An intriguing difference between Republicans and Democrats is the opposing models their cultures use to head their movements. Democrats seek an Intellectual. Republicans look for a Leader and Manager. Conservative policy wonks would rather be on a staff or in a think tank than run for office. Democrats want their wonks (Clinton, Obama) on the top of the ticket. When elected, this means Republican Presidents have a deep bench of advisors, department heads, and policy analysts at their disposal. Democrats, not so much. At first blush, in 2000, George Bush was the perfect candidate – an empty vessel who would hire the right people and whose gut was in the right place. His appointees had more clout, credentials, and staying power than his successor, who chose poorly initially, and is seeing an exodus early. The model that has served Republicans well – pick a leader who leans on the intellectuals – is in peril.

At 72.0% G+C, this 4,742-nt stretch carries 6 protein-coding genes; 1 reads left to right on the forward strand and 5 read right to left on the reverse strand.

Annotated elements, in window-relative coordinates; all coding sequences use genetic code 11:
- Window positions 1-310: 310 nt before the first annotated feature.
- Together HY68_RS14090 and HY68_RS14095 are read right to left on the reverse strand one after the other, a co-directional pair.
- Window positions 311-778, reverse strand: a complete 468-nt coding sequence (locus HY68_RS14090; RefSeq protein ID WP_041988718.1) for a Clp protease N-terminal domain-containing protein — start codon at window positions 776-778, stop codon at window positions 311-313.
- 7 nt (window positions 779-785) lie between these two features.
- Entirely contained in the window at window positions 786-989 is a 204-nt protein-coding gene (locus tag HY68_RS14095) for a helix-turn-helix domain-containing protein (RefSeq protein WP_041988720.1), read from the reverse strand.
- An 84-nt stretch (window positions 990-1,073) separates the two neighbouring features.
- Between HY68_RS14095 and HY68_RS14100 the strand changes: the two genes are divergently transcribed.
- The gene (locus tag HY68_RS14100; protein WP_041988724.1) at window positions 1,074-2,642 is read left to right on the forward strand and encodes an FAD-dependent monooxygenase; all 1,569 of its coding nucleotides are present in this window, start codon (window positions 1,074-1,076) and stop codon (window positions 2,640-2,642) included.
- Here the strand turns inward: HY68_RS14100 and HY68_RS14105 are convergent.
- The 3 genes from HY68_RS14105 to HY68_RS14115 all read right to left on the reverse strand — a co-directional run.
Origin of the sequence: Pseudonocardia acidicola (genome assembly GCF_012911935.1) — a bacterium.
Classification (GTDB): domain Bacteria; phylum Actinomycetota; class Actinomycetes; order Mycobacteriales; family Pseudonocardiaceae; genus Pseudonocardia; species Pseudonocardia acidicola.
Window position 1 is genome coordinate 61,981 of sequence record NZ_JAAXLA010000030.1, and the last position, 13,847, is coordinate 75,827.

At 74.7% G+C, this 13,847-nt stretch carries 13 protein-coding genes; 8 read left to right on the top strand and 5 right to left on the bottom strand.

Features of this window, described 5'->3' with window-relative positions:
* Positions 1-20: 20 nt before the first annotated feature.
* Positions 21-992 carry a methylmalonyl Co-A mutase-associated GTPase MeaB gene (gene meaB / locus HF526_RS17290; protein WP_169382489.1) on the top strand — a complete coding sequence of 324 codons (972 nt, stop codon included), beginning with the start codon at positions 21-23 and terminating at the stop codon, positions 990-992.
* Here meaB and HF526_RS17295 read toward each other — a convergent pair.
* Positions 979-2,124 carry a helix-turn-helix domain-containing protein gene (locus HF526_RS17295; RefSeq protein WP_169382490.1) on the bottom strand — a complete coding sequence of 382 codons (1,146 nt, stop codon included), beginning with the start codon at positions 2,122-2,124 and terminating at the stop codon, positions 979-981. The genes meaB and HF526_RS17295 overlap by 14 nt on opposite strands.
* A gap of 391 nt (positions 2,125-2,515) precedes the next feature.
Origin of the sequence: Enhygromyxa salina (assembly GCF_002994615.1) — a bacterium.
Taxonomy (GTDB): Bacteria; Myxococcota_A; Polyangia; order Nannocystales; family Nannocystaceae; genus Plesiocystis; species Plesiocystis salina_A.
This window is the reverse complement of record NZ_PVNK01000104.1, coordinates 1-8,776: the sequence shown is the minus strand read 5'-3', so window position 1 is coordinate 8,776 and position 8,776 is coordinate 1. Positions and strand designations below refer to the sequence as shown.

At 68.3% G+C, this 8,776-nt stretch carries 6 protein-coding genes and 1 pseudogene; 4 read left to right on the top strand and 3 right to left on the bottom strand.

So where does this leave us for 2012? Is the party current capable of choosing Reagan, Bush or Bush again? Republicans are not comfortable with public disagreements and battles. We prefer to find a consensus candidate that balances competing forces – Bow Ties, Neo-cons, Evangelicals and Tea Partiers – behind the scenes. Joe Scarborough has rightly recognized that the danger in 2012 is that Sarah Palin, a vacuous movement true believer, has a shot at blowing that well crafted system out of the water. Will the rational party rally to save itself? We can hope.